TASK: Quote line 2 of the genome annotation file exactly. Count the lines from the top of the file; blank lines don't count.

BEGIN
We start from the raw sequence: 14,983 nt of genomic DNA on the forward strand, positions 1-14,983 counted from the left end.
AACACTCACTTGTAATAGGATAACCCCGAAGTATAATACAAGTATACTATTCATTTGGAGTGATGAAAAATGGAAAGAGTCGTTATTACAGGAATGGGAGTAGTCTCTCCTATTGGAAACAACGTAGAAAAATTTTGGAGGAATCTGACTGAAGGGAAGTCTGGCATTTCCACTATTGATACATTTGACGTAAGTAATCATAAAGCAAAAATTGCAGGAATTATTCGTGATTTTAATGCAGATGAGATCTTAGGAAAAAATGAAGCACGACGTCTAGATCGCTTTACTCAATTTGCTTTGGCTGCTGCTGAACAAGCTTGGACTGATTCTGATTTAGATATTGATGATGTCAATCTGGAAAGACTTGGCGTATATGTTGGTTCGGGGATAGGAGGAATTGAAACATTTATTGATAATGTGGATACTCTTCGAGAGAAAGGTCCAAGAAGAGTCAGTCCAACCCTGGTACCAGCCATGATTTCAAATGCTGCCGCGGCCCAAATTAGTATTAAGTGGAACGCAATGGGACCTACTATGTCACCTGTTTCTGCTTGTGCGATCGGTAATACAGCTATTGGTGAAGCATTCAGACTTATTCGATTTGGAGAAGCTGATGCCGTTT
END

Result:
AACACTCACTTGTAATAGGATAACCCCGAAGTATAATACAAGTATACTATTCATTTGGAGTGATGAAAAATGGAAAGAGTCGTTATTACAGGAATGGGAGTAGTCTCTCCTATTGGAAACAACGTAGAAAAATTTTGGAGGAATCTGACTGAAGGGAAGTCTGGCATTTCCACTATTGATACATTTGACGTAAGTAATCATAAAGCAAAAATTGCAGGAATTATTCGTGATTTTAATGCAGATGAGATCTTAGGAAAAAATGAAGCACGACGTCTAGATCGCTTTACTCAATTTGCTTTGGCTGCTGCTGAACAAGCTTGGACTGATTCTGATTTAGATATTGATGATGTCAATCTGGAAAGACTTGGCGTATATGTTGGTTCGGGGATAGGAGGAATTGAAACATTTATTGATAATGTGGATACTCTTCGAGAGAAAGGTCCAAGAAGAGTCAGTCCAACCCTGGTACCAGCCATGATTTCAAATGCTGCCGCGGCCCAAATTAGTATTAAGTGGAACGCAATGGGACCTACTATGTCACCTGTTTCTGCTTGTGCGATCGGTAATACAGCTATTGGTGAAGCATTCAGACTTATTCGATTTGGAGAAGCTGATGCCGTTT